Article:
Employment benefits discount rate: Any case for a current rate?

Read more about the debate on whether a current rate, an average rate or a projected rate would be appropriate for the discount rate used in determining benefit obligation.

Employees of U.S. nuclear power firm Westinghouse Electric Co. got a surprise recently. The Pension Benefit Guaranty Corp. (PBGC), a U.S. government agency that insures certain U.S. private employer pension plans, had estimated that the Westinghouse pension plan was under-funded by US$937 million.

The news came as a shock because the plan had been considered fully funded in its most recent report, filed with the U.S. Department of Labor in 2015. This shortfall is massive, given that the plan had US$926 million in assets. However, the shortfall did not arise from mismanagement, fraud or aggressive plan investment strategy. Instead, it was due to the different discount rates used by the company and the PBGC.

The report filed with the Department of Labor was based on a 25-year average of interest rates, while PBGC had used a current market rate. The two actuarial valuations were likely prepared for different purposes — the former assumed that the plan would continue to exist, and the latter assumed that it would be terminated.

According to Paragraph A02, Invitation to Comment, Employment Benefits: Discount Rate Guidance in Section PS 3250, “The main reason for the different sets of numbers is the fact that a benefit plan’s funding status can be assessed from different perspectives.” Paragraph A03 goes on to state “Since each type of actuarial valuation (accounting and funding) serves a different purpose, it is not uncommon for different financial and actuarial reports of the same benefit plan to show different results.”

The Westinghouse example, however, demonstrated the implications of using an average rate versus a current market rate in estimating benefit obligation, and the implications of using different lengths of period for the average rate.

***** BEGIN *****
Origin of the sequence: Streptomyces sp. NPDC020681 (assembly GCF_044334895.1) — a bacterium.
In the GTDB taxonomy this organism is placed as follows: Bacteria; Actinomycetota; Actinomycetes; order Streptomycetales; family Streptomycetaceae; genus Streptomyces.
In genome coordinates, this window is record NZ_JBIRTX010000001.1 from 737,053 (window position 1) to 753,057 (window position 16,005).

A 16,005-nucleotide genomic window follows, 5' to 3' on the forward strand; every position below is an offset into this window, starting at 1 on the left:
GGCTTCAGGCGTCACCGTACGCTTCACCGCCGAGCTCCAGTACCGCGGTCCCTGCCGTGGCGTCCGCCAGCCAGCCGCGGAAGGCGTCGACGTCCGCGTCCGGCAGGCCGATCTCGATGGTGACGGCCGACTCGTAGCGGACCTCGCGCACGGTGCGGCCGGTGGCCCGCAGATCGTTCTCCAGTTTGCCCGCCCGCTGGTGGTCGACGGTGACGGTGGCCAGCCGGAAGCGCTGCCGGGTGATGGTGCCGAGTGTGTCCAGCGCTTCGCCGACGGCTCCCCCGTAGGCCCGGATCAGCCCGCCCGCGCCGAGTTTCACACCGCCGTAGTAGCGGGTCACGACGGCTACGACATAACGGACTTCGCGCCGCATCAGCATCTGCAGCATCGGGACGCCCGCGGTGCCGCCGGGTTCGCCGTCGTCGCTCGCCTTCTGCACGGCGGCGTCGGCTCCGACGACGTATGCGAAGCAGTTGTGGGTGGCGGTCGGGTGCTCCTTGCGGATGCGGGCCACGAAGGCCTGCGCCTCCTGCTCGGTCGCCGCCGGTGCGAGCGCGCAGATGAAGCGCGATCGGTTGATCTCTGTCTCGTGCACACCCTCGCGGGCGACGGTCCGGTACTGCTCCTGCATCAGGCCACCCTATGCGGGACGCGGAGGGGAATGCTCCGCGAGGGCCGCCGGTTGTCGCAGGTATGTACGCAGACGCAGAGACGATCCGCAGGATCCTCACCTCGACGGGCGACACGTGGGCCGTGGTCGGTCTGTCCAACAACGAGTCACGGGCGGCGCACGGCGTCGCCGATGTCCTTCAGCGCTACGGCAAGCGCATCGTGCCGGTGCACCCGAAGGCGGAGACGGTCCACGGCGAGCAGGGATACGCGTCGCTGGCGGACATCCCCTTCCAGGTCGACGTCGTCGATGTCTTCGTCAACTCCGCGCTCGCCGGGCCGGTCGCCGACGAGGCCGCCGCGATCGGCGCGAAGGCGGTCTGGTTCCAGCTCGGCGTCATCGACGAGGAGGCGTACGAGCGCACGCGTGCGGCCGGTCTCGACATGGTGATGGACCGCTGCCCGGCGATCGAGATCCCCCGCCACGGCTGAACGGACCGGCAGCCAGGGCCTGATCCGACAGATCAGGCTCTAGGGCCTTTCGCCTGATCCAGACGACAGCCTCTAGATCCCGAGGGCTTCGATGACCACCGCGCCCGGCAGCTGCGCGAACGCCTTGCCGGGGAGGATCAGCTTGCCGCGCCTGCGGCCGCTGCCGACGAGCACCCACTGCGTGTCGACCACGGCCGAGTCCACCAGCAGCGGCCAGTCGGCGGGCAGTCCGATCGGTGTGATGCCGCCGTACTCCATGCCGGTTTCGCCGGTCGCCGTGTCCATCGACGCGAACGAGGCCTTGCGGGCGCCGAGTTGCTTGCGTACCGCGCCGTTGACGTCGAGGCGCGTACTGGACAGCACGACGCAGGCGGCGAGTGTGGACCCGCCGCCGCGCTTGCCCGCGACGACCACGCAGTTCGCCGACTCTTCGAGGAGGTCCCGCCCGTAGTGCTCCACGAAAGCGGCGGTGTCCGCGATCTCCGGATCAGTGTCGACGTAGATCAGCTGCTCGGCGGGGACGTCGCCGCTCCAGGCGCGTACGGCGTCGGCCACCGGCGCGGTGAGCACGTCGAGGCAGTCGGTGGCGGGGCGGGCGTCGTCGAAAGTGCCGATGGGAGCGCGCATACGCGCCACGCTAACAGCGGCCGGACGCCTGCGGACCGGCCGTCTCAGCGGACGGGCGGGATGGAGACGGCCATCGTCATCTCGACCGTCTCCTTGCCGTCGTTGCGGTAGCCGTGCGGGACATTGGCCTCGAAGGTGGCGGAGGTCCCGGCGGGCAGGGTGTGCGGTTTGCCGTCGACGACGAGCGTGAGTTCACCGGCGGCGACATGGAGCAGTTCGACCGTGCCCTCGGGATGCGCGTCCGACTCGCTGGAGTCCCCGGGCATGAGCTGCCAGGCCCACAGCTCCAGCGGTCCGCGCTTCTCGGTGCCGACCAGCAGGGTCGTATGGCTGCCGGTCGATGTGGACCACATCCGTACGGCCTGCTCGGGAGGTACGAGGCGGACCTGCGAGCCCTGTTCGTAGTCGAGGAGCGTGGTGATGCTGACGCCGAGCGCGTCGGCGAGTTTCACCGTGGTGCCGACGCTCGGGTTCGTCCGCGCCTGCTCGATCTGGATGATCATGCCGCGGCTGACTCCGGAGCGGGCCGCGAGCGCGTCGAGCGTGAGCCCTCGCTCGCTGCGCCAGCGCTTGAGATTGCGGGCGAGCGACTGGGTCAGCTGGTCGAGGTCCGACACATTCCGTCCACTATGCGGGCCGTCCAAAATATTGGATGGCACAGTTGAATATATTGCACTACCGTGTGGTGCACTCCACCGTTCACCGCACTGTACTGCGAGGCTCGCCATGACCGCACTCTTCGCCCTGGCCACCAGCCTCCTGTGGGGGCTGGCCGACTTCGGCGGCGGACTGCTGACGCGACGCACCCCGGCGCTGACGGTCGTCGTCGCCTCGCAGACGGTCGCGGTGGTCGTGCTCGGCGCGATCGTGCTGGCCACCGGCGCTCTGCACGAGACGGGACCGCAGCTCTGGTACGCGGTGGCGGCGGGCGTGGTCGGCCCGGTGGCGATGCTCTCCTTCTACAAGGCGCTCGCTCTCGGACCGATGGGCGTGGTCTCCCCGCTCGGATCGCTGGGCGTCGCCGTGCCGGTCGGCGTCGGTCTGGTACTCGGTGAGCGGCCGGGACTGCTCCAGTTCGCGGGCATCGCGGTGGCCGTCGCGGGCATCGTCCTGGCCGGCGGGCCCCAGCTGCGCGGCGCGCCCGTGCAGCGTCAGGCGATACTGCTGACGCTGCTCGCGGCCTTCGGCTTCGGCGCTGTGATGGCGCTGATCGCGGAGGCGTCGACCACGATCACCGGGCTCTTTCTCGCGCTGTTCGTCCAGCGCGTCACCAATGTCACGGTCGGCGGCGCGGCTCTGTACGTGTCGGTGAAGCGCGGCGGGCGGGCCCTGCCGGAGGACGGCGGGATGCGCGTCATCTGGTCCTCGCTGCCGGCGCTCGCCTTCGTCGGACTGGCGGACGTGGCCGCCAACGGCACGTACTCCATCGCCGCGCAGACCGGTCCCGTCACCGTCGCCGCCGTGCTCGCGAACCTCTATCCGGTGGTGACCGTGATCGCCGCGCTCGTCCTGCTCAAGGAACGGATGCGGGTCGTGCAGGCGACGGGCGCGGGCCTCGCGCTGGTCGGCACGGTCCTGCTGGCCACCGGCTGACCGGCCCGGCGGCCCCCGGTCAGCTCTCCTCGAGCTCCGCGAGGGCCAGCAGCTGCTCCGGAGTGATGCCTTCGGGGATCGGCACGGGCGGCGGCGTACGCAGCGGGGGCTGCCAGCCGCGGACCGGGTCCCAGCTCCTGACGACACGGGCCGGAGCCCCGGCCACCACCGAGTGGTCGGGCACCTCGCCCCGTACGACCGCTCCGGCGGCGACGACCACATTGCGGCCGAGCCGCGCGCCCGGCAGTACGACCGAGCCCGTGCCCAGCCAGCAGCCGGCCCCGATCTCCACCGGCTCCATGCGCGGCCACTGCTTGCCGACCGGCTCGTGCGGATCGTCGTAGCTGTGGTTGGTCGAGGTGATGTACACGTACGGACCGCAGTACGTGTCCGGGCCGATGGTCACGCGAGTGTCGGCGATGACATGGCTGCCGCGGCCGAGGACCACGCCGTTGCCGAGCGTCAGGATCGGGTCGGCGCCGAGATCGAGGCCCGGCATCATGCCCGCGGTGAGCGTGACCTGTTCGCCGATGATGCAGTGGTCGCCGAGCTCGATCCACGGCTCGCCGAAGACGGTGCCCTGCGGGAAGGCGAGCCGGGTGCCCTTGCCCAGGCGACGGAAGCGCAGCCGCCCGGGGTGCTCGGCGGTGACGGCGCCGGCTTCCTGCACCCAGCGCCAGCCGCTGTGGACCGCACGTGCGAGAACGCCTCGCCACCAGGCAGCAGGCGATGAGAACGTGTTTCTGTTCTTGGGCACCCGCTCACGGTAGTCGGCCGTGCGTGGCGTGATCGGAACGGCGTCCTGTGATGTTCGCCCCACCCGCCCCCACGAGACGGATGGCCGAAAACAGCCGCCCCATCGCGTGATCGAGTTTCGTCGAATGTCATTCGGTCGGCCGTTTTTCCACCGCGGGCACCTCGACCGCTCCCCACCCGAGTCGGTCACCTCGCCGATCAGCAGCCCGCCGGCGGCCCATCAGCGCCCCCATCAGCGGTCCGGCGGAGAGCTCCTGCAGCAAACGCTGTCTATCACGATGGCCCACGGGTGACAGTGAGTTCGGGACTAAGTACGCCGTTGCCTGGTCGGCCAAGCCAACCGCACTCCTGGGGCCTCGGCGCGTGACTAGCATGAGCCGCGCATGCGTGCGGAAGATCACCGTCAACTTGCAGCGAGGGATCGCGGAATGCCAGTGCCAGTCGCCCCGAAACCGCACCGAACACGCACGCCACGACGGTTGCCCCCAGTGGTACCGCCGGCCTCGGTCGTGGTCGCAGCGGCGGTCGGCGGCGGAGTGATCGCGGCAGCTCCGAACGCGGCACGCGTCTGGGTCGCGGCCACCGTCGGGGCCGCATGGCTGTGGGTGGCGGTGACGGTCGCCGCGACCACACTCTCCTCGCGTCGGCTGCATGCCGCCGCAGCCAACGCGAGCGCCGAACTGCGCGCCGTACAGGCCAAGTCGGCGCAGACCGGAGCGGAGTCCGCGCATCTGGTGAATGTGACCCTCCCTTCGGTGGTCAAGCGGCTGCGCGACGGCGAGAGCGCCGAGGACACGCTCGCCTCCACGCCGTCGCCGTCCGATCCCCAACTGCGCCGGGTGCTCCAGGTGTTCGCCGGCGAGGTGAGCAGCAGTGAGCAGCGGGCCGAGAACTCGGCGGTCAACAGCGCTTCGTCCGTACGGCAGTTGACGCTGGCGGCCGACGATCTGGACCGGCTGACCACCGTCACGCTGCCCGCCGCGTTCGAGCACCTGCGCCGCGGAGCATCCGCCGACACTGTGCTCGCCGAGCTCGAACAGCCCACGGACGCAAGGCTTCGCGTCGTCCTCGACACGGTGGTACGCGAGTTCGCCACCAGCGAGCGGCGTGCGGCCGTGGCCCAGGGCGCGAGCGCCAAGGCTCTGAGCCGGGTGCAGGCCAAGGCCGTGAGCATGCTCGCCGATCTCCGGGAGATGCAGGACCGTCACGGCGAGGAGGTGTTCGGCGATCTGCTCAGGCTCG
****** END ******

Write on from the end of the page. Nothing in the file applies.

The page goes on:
According to an article in the Pittsburgh Post-Gazette, for 2016, “Westinghouse told retirees that their pension plan was funded at a rate of 102 per cent. But using a two-year interest rate average, that number dropped to 80 per cent and translated to a shortfall of US$226 million.”

Which rate better reflects the benefit obligation?

Some believe that a current rate better reflects the benefit obligation at the reporting date. That’s because a current rate reflects the economic conditions and market expectations at the reporting date, including expectations about the periods over which the benefit payments are expected to be made.

Others question whether a point-in-time estimate, like a current rate, could fairly represent the economic burden of benefit obligation to an entity, given the long-term nature of many benefits. They argue that using a current rate could result in more volatility in the benefit obligation reported from year to year when there is no substantial change in benefit provisions, or actual experience of the plan.

Supporters of using an average rate state that it would reduce the volatility resulting from a current rate, while opponents argue that an average rate is simply a smoothing mechanism that cannot be supported conceptually. Market expectations would have incorporated all publicly available information, including historical rates.

Lastly, some support a projected rate that focuses on the periods when benefit payments are expected to be made, believing that it may better represent the entity’s benefit obligation. Meanwhile, others are concerned that the subjective process in estimating a projected rate may leave room for managing accounting results.

What do you think?

You can participate in this debate and influence the Public Sector Accounting Board’s (PSAB) deliberations on this issue by responding to the Invitation to Comment, “Employment Benefits: Discount Rate Guidance in Section PS 3250,” by March 9, 2018.

To learn more, download the webinar and read the following two related articles:

Contact

Lydia P. So, MBA, CPA, CA
Principal, Public Sector Accounting Board
Tel: (416) 204-3281